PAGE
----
Back in 2013, Thomas Poulsom also did a couple of these New Zealand birds (and a badger). And a bit more recently, we’ve featured an article about another LEGO build of the critically endangered Kakapo. It’s a parrot unlike any other in the world! Check it out, and then learn more about what you can do to help them.
Do you ever wonder what a polar bear thinks as he or she travels hundreds of miles, alone, across the vast ice? Other than, “I can smell a seal about 14km away,” there has to be something they daydream about. Doesn’t this tiny LEGO version of the half-ton carnivore, built by Chi Hsin Wei (LEGO 7), look like he has a lot on his mind?
My favorite parts are the tiles in clips for ears and the car hoods on his sides. This build is great, but it’s only one of many incredible creations by LEGO 7, our 2018 Builder of the Year. This talented artist builds just about everything!
The line of LEGO Star Wars constraction figures has unleashed a plethora of new sculpted parts to feed the Bionicle building frenzy. However, this delicious looking lobster by 楚 沐猴 puts some of the parts from LEGO 75529 Elite Praetorian guard to a very different use. The finished product is a crustacean that looks good enough to eat.
While they sometimes get a bad rap, vultures are incredible animals. These threatened and endangered birds hold a very important place in the ecosystem. They help to prevent the spread of disease as they scavenge for carcasses. Their heads are bald because it’s actually a cleaner way to eat. This build by Jens Ohrndorf caught my eye because of the way he used the parts to create that iconic vulture look. The elbow pieces and Technic gears that make up their necks are perfect. Altogether with the skeleton, it’s a really cute little build.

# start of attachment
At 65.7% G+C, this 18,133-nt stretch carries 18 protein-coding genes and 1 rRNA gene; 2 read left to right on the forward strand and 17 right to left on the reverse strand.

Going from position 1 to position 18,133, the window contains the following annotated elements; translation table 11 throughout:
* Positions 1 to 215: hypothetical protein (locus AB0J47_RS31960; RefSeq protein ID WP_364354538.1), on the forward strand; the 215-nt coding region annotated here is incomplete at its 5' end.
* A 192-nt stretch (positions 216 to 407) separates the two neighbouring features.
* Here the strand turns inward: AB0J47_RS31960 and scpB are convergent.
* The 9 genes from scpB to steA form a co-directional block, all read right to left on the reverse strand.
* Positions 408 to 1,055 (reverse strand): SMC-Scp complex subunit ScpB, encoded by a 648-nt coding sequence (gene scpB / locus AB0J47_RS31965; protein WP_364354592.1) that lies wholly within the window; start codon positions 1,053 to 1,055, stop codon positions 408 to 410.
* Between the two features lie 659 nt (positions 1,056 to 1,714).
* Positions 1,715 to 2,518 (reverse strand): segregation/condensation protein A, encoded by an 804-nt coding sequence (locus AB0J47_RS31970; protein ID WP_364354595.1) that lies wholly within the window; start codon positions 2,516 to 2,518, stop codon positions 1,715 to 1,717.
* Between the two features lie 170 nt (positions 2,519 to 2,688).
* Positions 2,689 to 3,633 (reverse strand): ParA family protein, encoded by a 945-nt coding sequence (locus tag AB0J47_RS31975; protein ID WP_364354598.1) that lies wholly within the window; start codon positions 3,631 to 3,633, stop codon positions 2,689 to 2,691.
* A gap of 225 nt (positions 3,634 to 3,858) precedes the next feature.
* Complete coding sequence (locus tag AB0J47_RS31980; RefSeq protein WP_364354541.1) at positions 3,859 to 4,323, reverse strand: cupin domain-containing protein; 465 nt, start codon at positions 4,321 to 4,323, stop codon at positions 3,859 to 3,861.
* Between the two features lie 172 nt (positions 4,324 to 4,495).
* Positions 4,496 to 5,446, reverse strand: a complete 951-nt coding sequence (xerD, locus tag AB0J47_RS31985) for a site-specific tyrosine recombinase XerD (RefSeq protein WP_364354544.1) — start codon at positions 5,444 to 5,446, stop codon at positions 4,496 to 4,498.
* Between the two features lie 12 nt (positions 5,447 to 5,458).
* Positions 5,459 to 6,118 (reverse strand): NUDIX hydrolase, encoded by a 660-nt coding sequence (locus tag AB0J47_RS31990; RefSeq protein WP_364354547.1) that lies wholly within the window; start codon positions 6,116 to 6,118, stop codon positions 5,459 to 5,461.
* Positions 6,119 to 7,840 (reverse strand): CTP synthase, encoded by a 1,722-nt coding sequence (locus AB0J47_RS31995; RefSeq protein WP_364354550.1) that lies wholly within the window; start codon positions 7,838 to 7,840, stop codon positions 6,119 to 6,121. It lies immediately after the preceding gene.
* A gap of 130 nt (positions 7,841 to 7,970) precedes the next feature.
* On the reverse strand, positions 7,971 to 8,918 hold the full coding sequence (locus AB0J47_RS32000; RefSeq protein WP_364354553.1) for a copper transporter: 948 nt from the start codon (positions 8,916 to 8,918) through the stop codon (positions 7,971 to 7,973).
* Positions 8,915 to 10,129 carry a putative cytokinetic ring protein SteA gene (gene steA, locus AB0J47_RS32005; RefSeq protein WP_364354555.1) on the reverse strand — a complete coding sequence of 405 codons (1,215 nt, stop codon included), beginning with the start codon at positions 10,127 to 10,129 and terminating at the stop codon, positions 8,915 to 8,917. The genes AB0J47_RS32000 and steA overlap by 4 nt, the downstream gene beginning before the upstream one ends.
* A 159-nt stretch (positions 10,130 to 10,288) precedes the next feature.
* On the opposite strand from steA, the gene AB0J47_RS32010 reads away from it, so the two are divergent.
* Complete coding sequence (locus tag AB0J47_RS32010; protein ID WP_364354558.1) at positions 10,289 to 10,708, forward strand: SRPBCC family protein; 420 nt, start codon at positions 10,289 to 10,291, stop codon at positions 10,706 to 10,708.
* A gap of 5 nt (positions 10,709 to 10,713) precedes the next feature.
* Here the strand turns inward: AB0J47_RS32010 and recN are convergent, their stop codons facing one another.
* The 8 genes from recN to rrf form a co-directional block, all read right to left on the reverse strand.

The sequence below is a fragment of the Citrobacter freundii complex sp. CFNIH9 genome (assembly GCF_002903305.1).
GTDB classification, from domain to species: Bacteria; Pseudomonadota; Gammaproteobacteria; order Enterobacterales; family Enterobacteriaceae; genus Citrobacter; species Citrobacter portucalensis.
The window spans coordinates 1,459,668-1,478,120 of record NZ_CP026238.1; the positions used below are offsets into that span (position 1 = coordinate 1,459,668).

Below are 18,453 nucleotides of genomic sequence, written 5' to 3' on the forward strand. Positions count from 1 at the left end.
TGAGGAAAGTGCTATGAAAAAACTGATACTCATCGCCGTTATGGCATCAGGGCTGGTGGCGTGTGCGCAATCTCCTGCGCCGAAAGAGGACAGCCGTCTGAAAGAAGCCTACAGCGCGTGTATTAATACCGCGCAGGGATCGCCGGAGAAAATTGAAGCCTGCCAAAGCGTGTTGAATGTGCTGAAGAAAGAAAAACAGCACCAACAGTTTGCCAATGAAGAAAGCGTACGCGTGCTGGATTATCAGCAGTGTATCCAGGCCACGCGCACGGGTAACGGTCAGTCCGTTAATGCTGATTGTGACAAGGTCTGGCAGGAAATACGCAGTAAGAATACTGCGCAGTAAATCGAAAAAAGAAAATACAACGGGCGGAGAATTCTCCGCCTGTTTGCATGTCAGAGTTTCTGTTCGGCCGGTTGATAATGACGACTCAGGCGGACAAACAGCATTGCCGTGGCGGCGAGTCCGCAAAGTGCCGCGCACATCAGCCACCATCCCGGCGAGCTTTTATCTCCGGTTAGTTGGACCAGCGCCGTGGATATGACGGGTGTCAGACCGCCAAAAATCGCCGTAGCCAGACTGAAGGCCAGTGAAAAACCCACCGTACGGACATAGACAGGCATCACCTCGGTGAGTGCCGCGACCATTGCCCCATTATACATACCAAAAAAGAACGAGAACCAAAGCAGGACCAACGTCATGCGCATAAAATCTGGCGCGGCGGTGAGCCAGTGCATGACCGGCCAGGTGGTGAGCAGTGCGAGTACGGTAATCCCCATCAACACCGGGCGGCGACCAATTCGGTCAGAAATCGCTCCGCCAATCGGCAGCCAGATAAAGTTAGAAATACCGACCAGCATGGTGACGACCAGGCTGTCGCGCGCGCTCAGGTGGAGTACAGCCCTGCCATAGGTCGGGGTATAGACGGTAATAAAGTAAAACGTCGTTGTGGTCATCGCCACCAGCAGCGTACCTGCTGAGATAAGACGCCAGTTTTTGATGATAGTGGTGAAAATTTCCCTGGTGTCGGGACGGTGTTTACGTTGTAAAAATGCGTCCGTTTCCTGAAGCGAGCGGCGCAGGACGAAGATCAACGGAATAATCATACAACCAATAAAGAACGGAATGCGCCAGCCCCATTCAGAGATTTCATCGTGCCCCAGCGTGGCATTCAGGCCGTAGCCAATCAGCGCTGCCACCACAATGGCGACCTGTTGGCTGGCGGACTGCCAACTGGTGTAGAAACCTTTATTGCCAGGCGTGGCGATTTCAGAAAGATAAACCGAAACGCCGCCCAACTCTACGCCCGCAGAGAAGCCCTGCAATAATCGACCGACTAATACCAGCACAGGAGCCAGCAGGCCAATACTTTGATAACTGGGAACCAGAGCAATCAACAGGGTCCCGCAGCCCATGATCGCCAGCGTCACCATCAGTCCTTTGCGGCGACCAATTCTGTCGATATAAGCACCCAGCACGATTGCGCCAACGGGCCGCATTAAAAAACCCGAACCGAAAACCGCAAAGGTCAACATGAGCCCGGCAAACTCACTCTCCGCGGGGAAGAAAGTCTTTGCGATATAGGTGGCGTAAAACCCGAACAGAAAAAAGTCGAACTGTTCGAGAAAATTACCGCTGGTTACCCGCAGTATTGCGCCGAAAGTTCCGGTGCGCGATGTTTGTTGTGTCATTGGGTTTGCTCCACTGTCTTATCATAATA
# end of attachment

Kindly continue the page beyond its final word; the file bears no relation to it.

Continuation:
Another fun fact: vultures don’t necessarily circle because they see a dead or dying animal below. They’re pretty big and heavy as far as birds go, and it takes a lot of energy to flap around long enough to spot food. So they use their massive wingspan to their advantage by letting circular warm air currents carry them up as high as they can get, and then gently soar back down. Very little energy wasted. Efficient, eh?